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Log (1/li)

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FIGURE 2.11. Schematic diagram illustrating the fractal box-counting method in which a sequence of grids is
overlain on the data. The fractal plot of the number of boxes N containing data is plotted versus the inverse of box
size liB in log-log space. The slope of a straight-line fit through the data is the fractal dimension D.

2.3 .3. Consequences of a Fractal Distribution of Hydrocarbon Accumulations

for Exploration

Strategies for exploring for hydrocarbons that are fractally distributed will be different
from those traditionally practiced. Menard and Sharman (1975) and Menard (1981) applied
a strategy of Poissonian (random) exploration to known oil provinces, which generated
synthe~ic exploration histories that corresponded closely in form to the actual exploration
history. Their exploration model had no feedback benefit of knowledge gained, no hierarchy
of drilling, and was equivalent to randomly throwing darts at a map of a province. Menard
and Sharman (1975) were concerned with the inefficiency of the historical exploration
strategies as measured by the number of dry holes, but offered no alternative strategy other
than drilling on a grid, the success rate of which is comparable to random drilling.
Exploration strategy is complexly determined and is not limited to geologic knowl-
edge. The ~nalysis of Menard and Sharman (1975) and Menard (1981) indicates that this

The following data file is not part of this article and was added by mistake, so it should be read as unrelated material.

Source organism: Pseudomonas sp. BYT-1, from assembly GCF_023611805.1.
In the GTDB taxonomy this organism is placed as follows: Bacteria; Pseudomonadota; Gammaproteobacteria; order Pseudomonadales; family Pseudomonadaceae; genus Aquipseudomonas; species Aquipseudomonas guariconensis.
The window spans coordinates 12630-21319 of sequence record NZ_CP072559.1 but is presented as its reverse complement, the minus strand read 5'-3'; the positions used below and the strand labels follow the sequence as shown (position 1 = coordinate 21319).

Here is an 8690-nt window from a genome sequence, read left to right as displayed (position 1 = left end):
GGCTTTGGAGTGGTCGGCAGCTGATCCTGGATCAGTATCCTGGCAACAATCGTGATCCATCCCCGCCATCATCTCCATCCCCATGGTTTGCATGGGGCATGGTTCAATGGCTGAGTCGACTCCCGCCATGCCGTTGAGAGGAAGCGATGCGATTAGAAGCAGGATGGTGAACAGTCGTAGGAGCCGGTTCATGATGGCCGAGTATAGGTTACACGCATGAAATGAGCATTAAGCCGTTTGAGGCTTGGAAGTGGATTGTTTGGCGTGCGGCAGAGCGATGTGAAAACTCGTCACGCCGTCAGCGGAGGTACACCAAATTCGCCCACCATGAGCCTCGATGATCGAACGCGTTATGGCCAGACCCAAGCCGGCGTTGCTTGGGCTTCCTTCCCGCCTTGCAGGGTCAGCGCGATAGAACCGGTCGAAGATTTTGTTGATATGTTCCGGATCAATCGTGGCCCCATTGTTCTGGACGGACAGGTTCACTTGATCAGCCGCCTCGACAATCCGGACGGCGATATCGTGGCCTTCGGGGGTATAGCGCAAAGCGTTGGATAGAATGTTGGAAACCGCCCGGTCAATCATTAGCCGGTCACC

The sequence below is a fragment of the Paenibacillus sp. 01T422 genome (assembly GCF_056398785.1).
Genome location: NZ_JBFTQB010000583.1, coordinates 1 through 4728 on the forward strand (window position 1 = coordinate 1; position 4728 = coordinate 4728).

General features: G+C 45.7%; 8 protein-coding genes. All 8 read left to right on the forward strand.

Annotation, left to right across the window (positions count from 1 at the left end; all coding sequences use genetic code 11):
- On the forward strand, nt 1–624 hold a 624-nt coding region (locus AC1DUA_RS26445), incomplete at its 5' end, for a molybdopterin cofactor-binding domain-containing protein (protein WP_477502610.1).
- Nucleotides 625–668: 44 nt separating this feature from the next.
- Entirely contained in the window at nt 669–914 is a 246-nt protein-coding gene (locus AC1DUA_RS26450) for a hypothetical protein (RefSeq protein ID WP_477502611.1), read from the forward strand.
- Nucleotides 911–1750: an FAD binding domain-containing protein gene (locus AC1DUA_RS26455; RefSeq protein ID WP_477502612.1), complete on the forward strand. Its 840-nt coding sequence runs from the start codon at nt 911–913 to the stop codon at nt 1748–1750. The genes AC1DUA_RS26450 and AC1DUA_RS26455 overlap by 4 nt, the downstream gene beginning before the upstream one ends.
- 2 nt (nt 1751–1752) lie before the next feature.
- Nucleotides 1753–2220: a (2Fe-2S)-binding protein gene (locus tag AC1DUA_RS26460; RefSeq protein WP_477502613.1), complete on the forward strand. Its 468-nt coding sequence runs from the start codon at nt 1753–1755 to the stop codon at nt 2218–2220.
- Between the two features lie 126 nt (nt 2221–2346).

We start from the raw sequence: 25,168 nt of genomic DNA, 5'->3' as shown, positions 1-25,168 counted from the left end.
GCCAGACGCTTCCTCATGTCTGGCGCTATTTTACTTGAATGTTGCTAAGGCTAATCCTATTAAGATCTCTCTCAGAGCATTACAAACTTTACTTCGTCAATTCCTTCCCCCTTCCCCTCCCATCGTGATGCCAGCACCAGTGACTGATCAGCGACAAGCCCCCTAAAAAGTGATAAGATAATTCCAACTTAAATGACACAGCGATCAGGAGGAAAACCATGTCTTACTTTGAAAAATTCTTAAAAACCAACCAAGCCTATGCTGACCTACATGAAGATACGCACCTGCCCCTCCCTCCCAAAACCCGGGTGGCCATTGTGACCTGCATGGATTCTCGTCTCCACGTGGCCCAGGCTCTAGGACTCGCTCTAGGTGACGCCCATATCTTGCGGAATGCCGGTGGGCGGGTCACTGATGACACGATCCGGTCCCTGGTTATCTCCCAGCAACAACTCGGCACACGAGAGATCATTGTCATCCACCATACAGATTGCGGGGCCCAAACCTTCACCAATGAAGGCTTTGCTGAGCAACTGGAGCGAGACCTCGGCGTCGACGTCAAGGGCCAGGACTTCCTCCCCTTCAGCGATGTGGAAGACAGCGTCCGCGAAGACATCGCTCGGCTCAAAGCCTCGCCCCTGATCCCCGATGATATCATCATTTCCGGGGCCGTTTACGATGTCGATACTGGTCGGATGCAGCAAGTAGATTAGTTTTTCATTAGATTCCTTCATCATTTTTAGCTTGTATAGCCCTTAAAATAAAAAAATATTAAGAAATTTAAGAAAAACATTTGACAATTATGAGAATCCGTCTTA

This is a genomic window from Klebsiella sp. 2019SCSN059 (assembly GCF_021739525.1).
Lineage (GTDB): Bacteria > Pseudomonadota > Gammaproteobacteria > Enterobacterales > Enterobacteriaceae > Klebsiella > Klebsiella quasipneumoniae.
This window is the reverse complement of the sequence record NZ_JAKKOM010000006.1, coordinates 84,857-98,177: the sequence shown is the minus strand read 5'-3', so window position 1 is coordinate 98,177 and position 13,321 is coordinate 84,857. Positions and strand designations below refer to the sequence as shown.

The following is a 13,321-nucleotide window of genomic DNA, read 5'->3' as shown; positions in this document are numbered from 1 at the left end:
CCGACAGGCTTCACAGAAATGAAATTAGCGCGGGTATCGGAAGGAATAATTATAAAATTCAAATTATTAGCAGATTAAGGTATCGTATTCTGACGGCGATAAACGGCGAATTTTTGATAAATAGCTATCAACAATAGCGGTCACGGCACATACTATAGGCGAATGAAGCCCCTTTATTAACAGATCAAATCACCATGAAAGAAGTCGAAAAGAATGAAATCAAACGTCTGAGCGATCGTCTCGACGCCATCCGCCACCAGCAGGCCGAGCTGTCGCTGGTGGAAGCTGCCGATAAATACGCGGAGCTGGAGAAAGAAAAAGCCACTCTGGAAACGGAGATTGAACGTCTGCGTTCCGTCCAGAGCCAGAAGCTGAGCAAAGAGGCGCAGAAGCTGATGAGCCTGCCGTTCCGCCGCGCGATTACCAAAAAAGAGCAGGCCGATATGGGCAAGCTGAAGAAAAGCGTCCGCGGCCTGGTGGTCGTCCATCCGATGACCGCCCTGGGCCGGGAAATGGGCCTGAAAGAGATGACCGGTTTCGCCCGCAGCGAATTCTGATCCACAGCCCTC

complex combination of geographic, geologic, economic, and political factors results in a
history that is equivalent to random drilling. Considered dimensionally, we note that both
their random model and the real exploration strategies have a dimensionality of 2; because
they are plane-filling when taken to the limit. In contrast, for stratified reservoirs in the
~, Denver and Powder River basins, the dimensionality of the hydrocarbon accumulations is
e between 1.4 and 1.5, significantly less than 2.0. We have studied the time sequence of
s exploration in these two basins using the drilling sequence animation provided in Higley
et al. (1990). We observe that an exploration strategy with a fractal dimension of 2 results
in the sequential drilling of tens to hundreds of nearest-neighbor dry holes.
Because size distribution is convergent, and the large accumulations are discovered
early in the exploration process, the yield ratio (barrels of oil per foot of drilling) declines
for two reasons. First, the net volume per field-size drops off rapidly with field-size class,
and second, progressively more drilling is required in order to discover progressively